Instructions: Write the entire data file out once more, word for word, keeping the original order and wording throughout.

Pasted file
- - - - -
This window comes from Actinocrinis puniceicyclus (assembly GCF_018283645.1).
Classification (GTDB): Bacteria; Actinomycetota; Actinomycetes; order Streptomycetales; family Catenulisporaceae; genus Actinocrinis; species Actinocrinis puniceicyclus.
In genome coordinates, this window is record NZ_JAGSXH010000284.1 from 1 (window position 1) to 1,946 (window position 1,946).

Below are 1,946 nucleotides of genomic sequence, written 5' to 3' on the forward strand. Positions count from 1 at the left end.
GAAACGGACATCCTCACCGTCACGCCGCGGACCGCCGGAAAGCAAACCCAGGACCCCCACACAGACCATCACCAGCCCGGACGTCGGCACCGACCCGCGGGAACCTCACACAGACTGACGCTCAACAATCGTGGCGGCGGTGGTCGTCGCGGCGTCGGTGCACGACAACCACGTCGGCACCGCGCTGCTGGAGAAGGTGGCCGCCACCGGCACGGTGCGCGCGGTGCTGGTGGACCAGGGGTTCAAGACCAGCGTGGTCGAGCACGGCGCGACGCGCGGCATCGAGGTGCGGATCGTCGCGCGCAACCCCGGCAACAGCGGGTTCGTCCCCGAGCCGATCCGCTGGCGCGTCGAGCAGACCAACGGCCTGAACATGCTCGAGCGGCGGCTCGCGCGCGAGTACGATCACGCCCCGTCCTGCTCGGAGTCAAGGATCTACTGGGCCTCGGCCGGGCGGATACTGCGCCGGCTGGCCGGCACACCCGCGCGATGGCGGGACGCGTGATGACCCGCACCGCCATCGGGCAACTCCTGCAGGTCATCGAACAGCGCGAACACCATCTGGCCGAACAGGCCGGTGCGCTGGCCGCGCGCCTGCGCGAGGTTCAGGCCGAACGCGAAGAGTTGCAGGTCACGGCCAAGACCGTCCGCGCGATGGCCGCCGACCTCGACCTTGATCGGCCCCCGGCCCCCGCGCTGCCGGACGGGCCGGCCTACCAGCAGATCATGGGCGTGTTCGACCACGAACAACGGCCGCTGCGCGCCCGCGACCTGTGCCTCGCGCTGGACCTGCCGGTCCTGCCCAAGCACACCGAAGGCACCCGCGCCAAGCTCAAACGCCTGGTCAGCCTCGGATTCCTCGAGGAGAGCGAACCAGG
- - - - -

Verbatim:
This window comes from Actinocrinis puniceicyclus (assembly GCF_018283645.1).
Classification (GTDB): Bacteria; Actinomycetota; Actinomycetes; order Streptomycetales; family Catenulisporaceae; genus Actinocrinis; species Actinocrinis puniceicyclus.
In genome coordinates, this window is record NZ_JAGSXH010000284.1 from 1 (window position 1) to 1,946 (window position 1,946).

Below are 1,946 nucleotides of genomic sequence, written 5' to 3' on the forward strand. Positions count from 1 at the left end.
GAAACGGACATCCTCACCGTCACGCCGCGGACCGCCGGAAAGCAAACCCAGGACCCCCACACAGACCATCACCAGCCCGGACGTCGGCACCGACCCGCGGGAACCTCACACAGACTGACGCTCAACAATCGTGGCGGCGGTGGTCGTCGCGGCGTCGGTGCACGACAACCACGTCGGCACCGCGCTGCTGGAGAAGGTGGCCGCCACCGGCACGGTGCGCGCGGTGCTGGTGGACCAGGGGTTCAAGACCAGCGTGGTCGAGCACGGCGCGACGCGCGGCATCGAGGTGCGGATCGTCGCGCGCAACCCCGGCAACAGCGGGTTCGTCCCCGAGCCGATCCGCTGGCGCGTCGAGCAGACCAACGGCCTGAACATGCTCGAGCGGCGGCTCGCGCGCGAGTACGATCACGCCCCGTCCTGCTCGGAGTCAAGGATCTACTGGGCCTCGGCCGGGCGGATACTGCGCCGGCTGGCCGGCACACCCGCGCGATGGCGGGACGCGTGATGACCCGCACCGCCATCGGGCAACTCCTGCAGGTCATCGAACAGCGCGAACACCATCTGGCCGAACAGGCCGGTGCGCTGGCCGCGCGCCTGCGCGAGGTTCAGGCCGAACGCGAAGAGTTGCAGGTCACGGCCAAGACCGTCCGCGCGATGGCCGCCGACCTCGACCTTGATCGGCCCCCGGCCCCCGCGCTGCCGGACGGGCCGGCCTACCAGCAGATCATGGGCGTGTTCGACCACGAACAACGGCCGCTGCGCGCCCGCGACCTGTGCCTCGCGCTGGACCTGCCGGTCCTGCCCAAGCACACCGAAGGCACCCGCGCCAAGCTCAAACGCCTGGTCAGCCTCGGATTCCTCGAGGAGAGCGAACCAGG